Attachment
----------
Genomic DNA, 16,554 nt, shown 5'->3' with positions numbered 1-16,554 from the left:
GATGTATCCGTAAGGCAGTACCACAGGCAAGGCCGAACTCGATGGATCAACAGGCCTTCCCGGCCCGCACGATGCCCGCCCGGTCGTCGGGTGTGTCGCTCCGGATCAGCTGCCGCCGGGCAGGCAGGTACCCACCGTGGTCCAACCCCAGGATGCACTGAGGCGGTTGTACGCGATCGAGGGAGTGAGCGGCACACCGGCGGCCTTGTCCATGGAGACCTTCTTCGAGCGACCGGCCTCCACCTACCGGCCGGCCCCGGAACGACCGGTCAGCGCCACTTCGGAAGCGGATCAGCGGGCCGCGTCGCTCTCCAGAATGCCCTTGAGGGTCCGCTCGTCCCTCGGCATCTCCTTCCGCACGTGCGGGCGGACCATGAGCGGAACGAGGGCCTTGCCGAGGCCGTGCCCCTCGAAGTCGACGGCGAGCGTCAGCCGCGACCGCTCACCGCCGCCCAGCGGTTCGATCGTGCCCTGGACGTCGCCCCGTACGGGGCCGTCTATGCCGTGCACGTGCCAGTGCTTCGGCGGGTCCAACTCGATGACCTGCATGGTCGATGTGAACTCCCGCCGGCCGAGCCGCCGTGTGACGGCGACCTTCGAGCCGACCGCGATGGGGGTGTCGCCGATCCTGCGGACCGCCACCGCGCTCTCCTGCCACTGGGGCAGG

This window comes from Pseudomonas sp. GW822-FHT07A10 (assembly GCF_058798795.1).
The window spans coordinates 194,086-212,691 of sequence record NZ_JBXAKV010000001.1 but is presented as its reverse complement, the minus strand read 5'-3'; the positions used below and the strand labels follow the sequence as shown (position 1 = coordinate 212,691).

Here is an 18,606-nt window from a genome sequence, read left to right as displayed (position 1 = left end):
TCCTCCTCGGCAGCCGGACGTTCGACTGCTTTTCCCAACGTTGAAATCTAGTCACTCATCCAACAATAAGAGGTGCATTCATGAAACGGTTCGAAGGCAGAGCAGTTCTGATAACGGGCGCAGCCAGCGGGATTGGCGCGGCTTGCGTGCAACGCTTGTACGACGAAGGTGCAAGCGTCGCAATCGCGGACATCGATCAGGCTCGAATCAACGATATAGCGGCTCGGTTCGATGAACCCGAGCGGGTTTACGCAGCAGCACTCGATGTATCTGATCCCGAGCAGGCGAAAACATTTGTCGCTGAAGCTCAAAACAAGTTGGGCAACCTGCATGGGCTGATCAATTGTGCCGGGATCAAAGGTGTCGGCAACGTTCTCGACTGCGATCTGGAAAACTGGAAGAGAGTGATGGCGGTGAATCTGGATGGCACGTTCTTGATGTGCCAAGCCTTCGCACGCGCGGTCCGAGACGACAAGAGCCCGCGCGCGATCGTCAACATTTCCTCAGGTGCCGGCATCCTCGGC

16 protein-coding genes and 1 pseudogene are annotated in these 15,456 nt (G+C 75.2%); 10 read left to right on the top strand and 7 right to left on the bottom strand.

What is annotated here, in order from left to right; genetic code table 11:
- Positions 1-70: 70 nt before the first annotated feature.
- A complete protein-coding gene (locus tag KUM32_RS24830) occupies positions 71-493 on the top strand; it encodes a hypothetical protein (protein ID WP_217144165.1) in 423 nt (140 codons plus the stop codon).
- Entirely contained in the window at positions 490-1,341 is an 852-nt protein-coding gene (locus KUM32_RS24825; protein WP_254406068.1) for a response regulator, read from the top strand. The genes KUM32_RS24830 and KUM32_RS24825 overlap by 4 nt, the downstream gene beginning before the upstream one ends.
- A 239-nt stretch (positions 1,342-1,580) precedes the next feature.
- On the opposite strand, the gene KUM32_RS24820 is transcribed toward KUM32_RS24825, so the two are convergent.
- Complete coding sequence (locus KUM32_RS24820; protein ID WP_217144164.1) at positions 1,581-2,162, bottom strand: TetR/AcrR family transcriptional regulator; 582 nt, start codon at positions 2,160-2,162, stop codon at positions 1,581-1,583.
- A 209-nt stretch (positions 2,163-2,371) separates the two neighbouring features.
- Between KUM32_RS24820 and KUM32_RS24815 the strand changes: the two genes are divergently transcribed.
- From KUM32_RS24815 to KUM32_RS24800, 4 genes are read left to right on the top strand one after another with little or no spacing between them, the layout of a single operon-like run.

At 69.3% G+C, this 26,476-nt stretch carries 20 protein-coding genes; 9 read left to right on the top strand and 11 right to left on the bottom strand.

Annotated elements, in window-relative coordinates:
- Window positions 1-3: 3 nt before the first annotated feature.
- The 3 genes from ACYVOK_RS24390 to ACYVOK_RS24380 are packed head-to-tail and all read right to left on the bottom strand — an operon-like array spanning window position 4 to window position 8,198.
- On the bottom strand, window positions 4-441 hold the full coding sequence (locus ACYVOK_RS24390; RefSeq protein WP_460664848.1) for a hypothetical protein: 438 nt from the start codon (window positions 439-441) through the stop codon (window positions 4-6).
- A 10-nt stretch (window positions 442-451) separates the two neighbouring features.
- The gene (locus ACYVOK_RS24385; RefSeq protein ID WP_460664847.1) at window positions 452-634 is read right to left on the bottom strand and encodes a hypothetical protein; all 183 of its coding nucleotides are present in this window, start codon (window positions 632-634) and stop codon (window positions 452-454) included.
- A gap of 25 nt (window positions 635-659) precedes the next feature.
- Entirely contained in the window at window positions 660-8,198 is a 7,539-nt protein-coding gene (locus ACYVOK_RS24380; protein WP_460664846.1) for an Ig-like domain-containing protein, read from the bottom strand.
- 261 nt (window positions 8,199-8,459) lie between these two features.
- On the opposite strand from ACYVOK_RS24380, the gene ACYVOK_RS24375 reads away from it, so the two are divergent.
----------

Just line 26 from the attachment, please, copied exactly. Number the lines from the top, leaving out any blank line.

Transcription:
- Entirely contained in the window at window positions 660-8,198 is a 7,539-nt protein-coding gene (locus ACYVOK_RS24380; protein WP_460664846.1) for an Ig-like domain-containing protein, read from the bottom strand.